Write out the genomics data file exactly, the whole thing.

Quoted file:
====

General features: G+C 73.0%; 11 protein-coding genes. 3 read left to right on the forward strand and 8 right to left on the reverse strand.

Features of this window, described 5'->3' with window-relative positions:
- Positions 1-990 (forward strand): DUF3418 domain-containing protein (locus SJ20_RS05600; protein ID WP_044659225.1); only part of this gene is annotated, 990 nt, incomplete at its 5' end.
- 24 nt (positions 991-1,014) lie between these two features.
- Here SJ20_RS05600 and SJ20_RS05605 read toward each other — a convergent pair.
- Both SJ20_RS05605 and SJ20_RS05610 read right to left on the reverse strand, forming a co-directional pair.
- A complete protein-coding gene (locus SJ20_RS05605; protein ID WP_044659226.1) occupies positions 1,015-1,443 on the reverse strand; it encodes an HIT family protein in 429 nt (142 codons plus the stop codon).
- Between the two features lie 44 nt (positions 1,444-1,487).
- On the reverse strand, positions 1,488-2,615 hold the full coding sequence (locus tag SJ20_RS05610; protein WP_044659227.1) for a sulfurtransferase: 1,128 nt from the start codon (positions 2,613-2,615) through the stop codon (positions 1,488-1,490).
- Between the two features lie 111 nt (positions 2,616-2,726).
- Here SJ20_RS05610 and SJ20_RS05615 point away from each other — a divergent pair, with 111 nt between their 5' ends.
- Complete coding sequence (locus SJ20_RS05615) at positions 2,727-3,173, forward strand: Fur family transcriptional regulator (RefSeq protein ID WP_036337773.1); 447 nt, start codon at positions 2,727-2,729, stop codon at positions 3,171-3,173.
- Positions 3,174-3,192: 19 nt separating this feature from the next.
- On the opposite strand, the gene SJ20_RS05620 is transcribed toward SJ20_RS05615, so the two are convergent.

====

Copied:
General features: G+C 73.0%; 11 protein-coding genes. 3 read left to right on the forward strand and 8 right to left on the reverse strand.

Features of this window, described 5'->3' with window-relative positions:
- Positions 1-990 (forward strand): DUF3418 domain-containing protein (locus SJ20_RS05600; protein ID WP_044659225.1); only part of this gene is annotated, 990 nt, incomplete at its 5' end.
- 24 nt (positions 991-1,014) lie between these two features.
- Here SJ20_RS05600 and SJ20_RS05605 read toward each other — a convergent pair.
- Both SJ20_RS05605 and SJ20_RS05610 read right to left on the reverse strand, forming a co-directional pair.
- A complete protein-coding gene (locus SJ20_RS05605; protein ID WP_044659226.1) occupies positions 1,015-1,443 on the reverse strand; it encodes an HIT family protein in 429 nt (142 codons plus the stop codon).
- Between the two features lie 44 nt (positions 1,444-1,487).
- On the reverse strand, positions 1,488-2,615 hold the full coding sequence (locus tag SJ20_RS05610; protein WP_044659227.1) for a sulfurtransferase: 1,128 nt from the start codon (positions 2,613-2,615) through the stop codon (positions 1,488-1,490).
- Between the two features lie 111 nt (positions 2,616-2,726).
- Here SJ20_RS05610 and SJ20_RS05615 point away from each other — a divergent pair, with 111 nt between their 5' ends.
- Complete coding sequence (locus SJ20_RS05615) at positions 2,727-3,173, forward strand: Fur family transcriptional regulator (RefSeq protein ID WP_036337773.1); 447 nt, start codon at positions 2,727-2,729, stop codon at positions 3,171-3,173.
- Positions 3,174-3,192: 19 nt separating this feature from the next.
- On the opposite strand, the gene SJ20_RS05620 is transcribed toward SJ20_RS05615, so the two are convergent.